Multifocal motor neuropathy: Diagnosis and treatment

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Abstract

Multifocal motor neuropathy (MMN) and some lower motor neuron syndromes are immune-mediated and treatable. These motor syndromes produce weakness that is typically distal and asymmetric, involves the arms early in the course of disease, and progresses slowly. Electrophysiologic abnormalities often include evidence of demyelination, especially focal conduction block, selectively on motor axons. High titers of serum IgM binding to GM1 ganglioside, alone or in a membrane environment, occur in 80-90% of patients with MMN. Treatments for MMN that commonly produce increased strength include IV human immune globulin (HIG) and cyclophosphamide. After an initial treatment with 2 g/kg of HIG, up to 80% of patients with MMN show short-term improvement. Long-term HIG treatment is useful in 60% of MMN patients and has few side effects but is costly. Intravenous cyclophosphamide treatment is effective in 70% of MMN patients but has significant toxicity, and is reserved for patients who have severe disease and do not respond adequately to HIG.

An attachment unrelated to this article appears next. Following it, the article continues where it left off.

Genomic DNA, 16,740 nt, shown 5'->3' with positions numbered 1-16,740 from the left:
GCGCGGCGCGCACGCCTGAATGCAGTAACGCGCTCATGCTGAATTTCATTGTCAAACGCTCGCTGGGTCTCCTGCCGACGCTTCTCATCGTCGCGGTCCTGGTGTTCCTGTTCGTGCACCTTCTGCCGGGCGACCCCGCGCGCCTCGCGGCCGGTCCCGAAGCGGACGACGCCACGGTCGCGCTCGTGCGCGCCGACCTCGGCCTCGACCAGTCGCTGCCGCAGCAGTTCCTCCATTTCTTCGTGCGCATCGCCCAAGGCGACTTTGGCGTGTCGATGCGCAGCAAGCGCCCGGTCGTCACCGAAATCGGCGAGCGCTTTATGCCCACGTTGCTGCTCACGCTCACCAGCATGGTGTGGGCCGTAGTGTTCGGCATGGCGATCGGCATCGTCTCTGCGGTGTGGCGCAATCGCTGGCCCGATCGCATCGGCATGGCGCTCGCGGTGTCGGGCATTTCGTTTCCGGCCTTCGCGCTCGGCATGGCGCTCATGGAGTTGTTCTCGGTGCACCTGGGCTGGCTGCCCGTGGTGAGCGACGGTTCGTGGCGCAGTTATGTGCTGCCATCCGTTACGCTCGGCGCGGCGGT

Original languageEnglish
Pages (from-to)S22-S24
JournalNeurology
Volume51
Issue number6 SUPPL. 5
StatePublished - Dec 1 1998

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